Species In Our
R. rubiginosum is a lepidote rhododendron in Section Rhododendron, Subsection Heliolepida. This subsection is related to Subsection Triflora, but is distinguished from it by its terminal flower clusters, more symmetric flowers and great density of scales. This is a rather homogeneous subsection and the distinction of its species is helped by their difficulty in cross-pollinating in the wild, due to very different bloom times.
R. rubiginosum grows over a wide area of China (in north, northwest, west and central Yunnan, in southwestern Sichuan and in southeastern Xizang) and in northeast Burma. It thrives in open woods and forest clearings, cane brakes, thickets, in open mountain pastureland and on granite boulders, all at altitudes of 7500' to 14,000'. It was first collected by the Abbé Delavay in 1886 in west Yunnan; it was described by Franchet in 1887. Delavay introduced it to Paris in 1889; it was reintroduced several times more by Kingdon-Ward, Rock and Yü.
R. rubiginosum ranges from a bushy shrub to a small tree, 2 to 30' high in cultivation. It somewhat resembles our native Carolina rhododendron, R. minus var. minus (R. carolinianum) in form, leaf shape and the purplish cast to its stems and leaves, but it is more erect and open. The leaves are evergreen, coriaceous (leathery), and usually somewhat shiny. They are elliptic, to about 3 1/2 " long, pointed, glabrous and elepidote above (hairless and scaleless) but wonderfully scaly below, with overlapping or contiguous scales of different size and color; these scales by their relative proportions make the undersurface range from pale green to rusty brown. The branchlets are also scaly.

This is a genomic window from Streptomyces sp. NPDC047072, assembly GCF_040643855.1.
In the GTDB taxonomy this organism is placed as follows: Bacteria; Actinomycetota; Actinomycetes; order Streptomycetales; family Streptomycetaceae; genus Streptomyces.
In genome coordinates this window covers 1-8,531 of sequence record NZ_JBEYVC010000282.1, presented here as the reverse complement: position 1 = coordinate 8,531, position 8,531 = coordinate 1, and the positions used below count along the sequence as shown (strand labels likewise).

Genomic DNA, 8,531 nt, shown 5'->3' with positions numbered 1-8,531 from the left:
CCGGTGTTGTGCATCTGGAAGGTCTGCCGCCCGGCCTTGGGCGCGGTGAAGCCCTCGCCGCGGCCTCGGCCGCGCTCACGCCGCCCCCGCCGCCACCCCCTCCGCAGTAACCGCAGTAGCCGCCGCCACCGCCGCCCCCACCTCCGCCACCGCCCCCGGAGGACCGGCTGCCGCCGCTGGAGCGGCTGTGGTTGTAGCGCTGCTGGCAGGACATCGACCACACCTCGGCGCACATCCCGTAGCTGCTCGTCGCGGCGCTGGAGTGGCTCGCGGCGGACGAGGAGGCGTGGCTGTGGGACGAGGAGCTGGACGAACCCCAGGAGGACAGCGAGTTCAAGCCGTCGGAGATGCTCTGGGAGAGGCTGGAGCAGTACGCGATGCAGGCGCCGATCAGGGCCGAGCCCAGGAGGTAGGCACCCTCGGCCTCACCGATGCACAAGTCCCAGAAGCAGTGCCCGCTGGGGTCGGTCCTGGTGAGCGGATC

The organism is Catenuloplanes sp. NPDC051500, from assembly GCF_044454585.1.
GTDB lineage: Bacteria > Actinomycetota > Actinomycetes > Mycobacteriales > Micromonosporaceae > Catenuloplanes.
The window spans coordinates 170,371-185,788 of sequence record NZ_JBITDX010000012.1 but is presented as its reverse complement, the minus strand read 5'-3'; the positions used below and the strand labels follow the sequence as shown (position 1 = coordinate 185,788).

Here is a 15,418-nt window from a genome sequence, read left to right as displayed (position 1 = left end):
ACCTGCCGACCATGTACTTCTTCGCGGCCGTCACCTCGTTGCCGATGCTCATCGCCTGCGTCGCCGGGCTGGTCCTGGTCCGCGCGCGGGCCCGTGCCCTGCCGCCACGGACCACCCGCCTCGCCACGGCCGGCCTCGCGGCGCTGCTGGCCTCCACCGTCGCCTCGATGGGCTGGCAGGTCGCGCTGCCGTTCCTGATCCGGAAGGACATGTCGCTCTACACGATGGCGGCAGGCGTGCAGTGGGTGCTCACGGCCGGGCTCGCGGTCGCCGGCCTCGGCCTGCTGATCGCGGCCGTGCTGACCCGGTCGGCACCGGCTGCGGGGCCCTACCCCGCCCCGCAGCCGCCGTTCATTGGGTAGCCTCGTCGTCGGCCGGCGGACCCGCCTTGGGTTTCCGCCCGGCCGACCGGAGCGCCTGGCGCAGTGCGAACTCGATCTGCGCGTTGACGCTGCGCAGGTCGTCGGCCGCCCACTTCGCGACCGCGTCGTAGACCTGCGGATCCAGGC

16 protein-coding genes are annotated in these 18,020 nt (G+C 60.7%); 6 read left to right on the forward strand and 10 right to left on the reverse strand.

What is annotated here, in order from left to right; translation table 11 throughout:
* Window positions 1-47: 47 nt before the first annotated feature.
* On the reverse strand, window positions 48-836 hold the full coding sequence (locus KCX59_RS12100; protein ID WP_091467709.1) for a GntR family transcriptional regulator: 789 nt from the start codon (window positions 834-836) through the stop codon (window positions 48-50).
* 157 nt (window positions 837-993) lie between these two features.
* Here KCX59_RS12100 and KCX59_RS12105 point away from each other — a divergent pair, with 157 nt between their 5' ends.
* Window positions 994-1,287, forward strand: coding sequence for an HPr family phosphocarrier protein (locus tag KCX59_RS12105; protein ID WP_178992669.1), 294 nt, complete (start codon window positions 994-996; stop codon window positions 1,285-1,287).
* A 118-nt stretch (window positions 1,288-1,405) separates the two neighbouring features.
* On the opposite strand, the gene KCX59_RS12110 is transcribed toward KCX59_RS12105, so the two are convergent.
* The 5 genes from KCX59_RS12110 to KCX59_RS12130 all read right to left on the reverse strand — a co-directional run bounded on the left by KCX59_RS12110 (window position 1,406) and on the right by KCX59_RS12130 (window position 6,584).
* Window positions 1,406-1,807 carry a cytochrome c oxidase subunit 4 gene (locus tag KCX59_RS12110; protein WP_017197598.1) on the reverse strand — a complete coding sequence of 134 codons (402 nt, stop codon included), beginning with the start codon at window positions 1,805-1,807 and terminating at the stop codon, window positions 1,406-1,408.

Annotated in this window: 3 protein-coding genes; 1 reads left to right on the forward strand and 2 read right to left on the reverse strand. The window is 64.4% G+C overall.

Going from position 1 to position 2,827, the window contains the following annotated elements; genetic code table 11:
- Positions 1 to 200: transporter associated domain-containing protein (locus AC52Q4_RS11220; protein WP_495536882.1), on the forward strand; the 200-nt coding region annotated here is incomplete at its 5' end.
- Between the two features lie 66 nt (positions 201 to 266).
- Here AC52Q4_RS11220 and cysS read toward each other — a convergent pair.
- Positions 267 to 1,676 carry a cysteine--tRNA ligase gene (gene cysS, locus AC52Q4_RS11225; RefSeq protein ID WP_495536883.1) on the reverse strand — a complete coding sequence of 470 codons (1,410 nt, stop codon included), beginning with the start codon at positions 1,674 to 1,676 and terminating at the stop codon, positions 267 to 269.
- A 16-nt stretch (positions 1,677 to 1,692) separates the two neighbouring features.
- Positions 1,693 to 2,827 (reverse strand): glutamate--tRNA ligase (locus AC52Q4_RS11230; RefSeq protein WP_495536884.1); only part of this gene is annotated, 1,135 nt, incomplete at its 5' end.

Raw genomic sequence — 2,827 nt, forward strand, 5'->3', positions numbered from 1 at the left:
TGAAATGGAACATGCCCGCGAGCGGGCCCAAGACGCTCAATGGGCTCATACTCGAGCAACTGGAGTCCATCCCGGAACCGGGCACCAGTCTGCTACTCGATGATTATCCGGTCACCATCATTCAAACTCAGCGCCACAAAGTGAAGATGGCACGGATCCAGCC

The flowers of R. rubiginosum are usually at the ends of branches (terminal) in groups of 4 to 8, although some forms have axillary flowers as well. The corolla is broadly to narrowly funnel-shaped and up to 2" across with 5 petals in pink, lavender, purple, or white and all colors in between, with crimson or brownish spots. The flowers have 10 stamens, shorter than the length of the corolla; the stigma is longer than the corolla and projects outside the flower. The flower pedicel, calyx, the ovary and the seed capsule are all very scaly.
R. rubiginosum is rather rare on the East Coast and not considered especially hardy in the reference books. Its actual hardiness is a bit unclear, especially now that the more tender R. desquamatum has been rolled in with it. R. desquamatum blends in with R. rubiginosum at the western end of its area and contributes larger flowers and leaves along with its tenderness. This is another case where you have to check provenance of the plant. Greer rates it as hardy only to 0° and Leach rates it for H2. I got my plant from the Rhododendron Species Foundation in Seattle in 1991, where it was rated as hardy to 0° (I must have been feeling daring) and it has done just fine. We have not had a killer winter (below -8°) recently and the last few winters, after which it has flowered, have been comparatively mild. As a result I cannot say with certainty how hardy it and its buds are, but it least one form of it seems hardier than the book ratings.
Greer gives R. rubiginosum a very modest rating of 3/ 2-3 / 3-4 (5 is the top rating) for flower, plant & foliage, and performance, respectively. I would rate it higher on plant and foliage, since I very much appreciate its quiet elegance and odd coloration in the garden. From a distance, my plant looks grey/bronze (almost pinkish), a distinctive color against the dark green of most rhodies and the light green of the ferns behind it. After 10 years mine is not yet 4' high. The Coxes report that R. rubiginosum is free flowering and a favored plant at their garden in Scotland. Davidian also likes it, calling it "... a most desirably plant for every garden" and I agree. A heavy blooming clone 'Wakehurst' won an Award of Merit in the UK in 1960.
Susan Clark, Concord, MA